Jack Bradford, Director
Directors Notes: ‘Fiddle’ has wonderful themes and great songs including ‘Tradition’, ‘Matchmaker’ and ‘If I Were a Rich Man’. I think what makes this play so powerful is that the themes mean so much and continue to do so to each new generation that comes along. Tevye, our hero, is not a great politician or a famout person, he represents everyman. Tevye struggles to reconcie his faith and love for his family with the rules he has lived by all his life. Sound familiar? We can all relate to the sense of belonging we see in the people of Anatevka!
I would like to thank all of the production team and volunteer helpers that made ‘Fiddler’ happen. Much gratitude to the makeup and backstage parent helpers. It really does take a village to product quality theatre! Thank you to the fine cast of actors who really grasped the heart of this play. Now, to you the audience. Be mesmerised and carried away to the town at Anatevka, and may you take some pieces of life-changing wisdom away with you! As the good book says, ‘out of the mouths of babes…
FIDDLER ON THE ROOF-The year is 1905, and a Jewish community in Tsarist Russia is trying to eke out a living in the village of Anatevka. Tevye is a milkman who has a personal relationship with God in whom he confides all. He strives very hard to keep up the traditions of his faith, race and culture. He has five daughters, itself a problem, but what is more pressing is trying to find a husband for the eldest. Yente, the matchmaker does her best, but with no money and no dowry to offer, she finds that her work is very difficult.
Tzietel rejects the butcher, Lazar Wolf, to whom Tevye has promised her. She has her heart set on the young, penniless Motel. The ‘new way’ is that children shall decide partners for themselves-but will Golde, Tevye’s wife, accept this change in traditional values? Tevye conjures up a dream in an attempt to persuade Golde that Lazar Wolf is not a good match and that Grandmother would much prefer her granddaughter to marry the tailor. Golde is persuaded and that is the first chink in the breakdown of traditional values. At the wedding ceremony between Motel and Tzietel, there is an anti-Jewish demonstration, orchestrated by the Chief of Police, which casts into doubt the stability of Jewish life in Tsarist Russia.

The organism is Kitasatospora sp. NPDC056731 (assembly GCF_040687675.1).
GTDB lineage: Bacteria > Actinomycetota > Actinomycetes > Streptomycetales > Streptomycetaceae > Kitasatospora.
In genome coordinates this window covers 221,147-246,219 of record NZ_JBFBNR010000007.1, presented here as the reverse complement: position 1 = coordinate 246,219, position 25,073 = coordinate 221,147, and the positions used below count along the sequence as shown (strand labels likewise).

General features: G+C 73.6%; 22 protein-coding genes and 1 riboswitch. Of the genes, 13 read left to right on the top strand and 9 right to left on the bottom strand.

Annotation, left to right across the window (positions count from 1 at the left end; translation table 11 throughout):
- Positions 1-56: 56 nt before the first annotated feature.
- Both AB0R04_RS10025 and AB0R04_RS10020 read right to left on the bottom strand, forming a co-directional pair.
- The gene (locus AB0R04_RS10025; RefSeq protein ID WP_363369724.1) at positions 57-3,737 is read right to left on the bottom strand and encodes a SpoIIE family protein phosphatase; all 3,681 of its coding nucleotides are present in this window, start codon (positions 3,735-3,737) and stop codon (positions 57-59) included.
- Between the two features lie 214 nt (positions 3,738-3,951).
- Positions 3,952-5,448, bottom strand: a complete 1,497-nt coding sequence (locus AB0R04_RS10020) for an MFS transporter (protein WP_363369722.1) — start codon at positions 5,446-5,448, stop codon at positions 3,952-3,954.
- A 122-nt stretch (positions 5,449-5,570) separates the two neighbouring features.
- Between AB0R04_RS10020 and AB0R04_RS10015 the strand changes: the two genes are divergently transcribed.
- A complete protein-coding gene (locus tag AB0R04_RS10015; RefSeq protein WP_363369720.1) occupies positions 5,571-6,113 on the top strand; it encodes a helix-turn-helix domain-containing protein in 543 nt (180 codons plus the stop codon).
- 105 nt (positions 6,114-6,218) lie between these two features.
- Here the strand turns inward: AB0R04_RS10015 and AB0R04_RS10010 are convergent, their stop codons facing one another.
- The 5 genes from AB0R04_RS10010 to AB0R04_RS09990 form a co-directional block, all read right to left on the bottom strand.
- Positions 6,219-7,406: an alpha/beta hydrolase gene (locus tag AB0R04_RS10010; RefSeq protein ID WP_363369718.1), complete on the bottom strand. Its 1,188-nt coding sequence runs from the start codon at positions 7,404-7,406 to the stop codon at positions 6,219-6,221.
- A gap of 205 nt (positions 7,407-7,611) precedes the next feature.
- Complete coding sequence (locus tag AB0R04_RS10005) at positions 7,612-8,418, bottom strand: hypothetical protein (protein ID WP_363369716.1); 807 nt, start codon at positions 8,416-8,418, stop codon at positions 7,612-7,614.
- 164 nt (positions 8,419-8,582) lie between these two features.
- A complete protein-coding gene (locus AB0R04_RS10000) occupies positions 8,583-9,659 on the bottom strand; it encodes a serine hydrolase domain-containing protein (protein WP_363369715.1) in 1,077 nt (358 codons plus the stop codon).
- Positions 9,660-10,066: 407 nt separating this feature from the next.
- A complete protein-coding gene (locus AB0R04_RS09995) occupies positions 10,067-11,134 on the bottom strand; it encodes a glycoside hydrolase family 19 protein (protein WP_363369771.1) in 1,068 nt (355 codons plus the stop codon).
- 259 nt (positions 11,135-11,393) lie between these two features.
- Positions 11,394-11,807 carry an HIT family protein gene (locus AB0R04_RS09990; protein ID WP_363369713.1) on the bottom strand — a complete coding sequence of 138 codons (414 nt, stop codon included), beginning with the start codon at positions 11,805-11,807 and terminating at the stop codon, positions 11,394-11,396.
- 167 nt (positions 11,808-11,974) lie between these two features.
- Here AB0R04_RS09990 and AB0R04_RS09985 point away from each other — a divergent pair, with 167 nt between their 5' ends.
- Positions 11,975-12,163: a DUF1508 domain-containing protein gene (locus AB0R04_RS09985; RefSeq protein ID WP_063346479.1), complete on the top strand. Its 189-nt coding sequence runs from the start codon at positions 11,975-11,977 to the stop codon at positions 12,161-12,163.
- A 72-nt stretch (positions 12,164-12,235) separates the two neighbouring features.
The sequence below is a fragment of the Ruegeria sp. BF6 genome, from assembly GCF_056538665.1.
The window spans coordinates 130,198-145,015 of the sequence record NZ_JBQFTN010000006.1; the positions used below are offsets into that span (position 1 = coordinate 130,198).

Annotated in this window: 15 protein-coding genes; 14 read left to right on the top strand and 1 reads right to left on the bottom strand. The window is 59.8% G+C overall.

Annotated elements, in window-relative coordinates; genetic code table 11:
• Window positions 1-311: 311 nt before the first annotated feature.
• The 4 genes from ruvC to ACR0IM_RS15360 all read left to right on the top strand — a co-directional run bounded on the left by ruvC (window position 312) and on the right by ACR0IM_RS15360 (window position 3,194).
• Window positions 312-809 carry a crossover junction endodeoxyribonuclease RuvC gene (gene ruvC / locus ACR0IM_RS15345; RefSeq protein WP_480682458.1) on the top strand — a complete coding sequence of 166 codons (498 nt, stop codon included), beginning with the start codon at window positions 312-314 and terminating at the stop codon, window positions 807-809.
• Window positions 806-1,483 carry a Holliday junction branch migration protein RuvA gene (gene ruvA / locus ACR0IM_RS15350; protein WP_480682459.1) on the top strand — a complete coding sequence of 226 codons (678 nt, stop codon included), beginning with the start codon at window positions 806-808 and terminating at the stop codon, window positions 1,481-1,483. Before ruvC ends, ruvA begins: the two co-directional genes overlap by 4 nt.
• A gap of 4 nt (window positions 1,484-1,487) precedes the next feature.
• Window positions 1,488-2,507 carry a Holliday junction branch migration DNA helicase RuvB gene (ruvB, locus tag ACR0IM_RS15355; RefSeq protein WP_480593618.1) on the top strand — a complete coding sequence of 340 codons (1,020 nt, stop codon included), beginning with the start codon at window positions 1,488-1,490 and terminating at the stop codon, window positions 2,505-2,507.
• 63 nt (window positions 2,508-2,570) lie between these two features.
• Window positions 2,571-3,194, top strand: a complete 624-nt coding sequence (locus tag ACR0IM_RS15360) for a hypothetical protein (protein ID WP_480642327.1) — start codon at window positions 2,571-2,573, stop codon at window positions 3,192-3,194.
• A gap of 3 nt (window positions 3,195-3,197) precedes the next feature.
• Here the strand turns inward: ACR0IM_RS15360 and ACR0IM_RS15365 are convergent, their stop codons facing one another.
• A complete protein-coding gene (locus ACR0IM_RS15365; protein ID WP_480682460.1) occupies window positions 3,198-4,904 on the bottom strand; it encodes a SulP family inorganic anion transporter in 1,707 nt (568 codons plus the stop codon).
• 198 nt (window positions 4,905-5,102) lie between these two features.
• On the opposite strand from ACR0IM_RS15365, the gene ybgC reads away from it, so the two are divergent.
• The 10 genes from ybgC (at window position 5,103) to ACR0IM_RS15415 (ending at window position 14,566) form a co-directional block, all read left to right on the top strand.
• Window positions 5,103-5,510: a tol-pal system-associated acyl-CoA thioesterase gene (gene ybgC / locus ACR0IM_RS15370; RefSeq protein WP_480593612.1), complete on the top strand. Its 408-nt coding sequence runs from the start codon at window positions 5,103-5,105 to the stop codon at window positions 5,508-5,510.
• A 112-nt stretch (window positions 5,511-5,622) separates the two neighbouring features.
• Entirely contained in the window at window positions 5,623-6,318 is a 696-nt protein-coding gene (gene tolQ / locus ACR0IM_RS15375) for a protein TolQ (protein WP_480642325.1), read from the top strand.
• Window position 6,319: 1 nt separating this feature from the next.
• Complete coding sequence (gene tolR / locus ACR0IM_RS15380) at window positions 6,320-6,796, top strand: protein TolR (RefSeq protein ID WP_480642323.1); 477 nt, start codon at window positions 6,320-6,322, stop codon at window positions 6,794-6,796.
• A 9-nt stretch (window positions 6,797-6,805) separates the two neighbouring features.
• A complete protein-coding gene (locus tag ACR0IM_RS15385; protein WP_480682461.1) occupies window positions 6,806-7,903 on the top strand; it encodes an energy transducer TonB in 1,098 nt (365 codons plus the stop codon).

Tevye’s second daughter, Hodel, has fallen love with Perchik, a political student, an activist against repressive regime. Tevye refused to give his permission for Hodel and Perchik to marry, but they inform Tevye that they do not wish to seek his permission to marry, but merely his blessing. Traditions are obviously changing. Later, Perchik is arrested and is to be sent to Siberia. Hodel intends to join him. She promises her father that they will be married under a canopy, in the traditional Jewish way. Chava, Tevye’s third daughter, has fallen in love with Fyedka, a Russian soldier. Not only is he Russian, he is not a Jew and the bending of tradition this far is something that Tevye cannot reconcile himself to. From this point on, Chava ceases to be his daughter and is shunned.
Meanwhile, Anatevke itself is under threat. The Jews are being forced to leave their homes, and many of them decide to go to live in America, where many have friends and relations. That is where Tevye and Golde and the younger children are to go. Motel and Tzietel, who now have a child of their own will join them. Chava and Fyedka, wanted by neither Jew nor Russian, go to live in Poland. The Fiddler on the Roof, the indomitable spirit of the Jewish people will live on in all of them.
|Tzietel (Oldest Daughter)
|Hodel (2nd Daughter)
|Chava (4th Daughter)
|Lazar Wolf (Butcher)
|Bielke (Youngest Daughter)
|Avram (Book Seller)
|Mendel (Rabbi’s Child)
|Jose De Andrade
|Jose De Andrade
|Sasha (Soldier, Fyedka’s Friend)
|Ned Franklin, Henry Franklin
|Mina Aanat, Isabelle Olding, Abi Thiel
|Spencer Mitchell, Aaron Aanat, Nicholas Olding, Jesse Bradford
|Liz Inches, Maggie Duncan
|Brian Clark, Ian Bulloch, Carrie Akhurst
|Debbie Bradford, Chantelle Bradford, Sandie Mitchell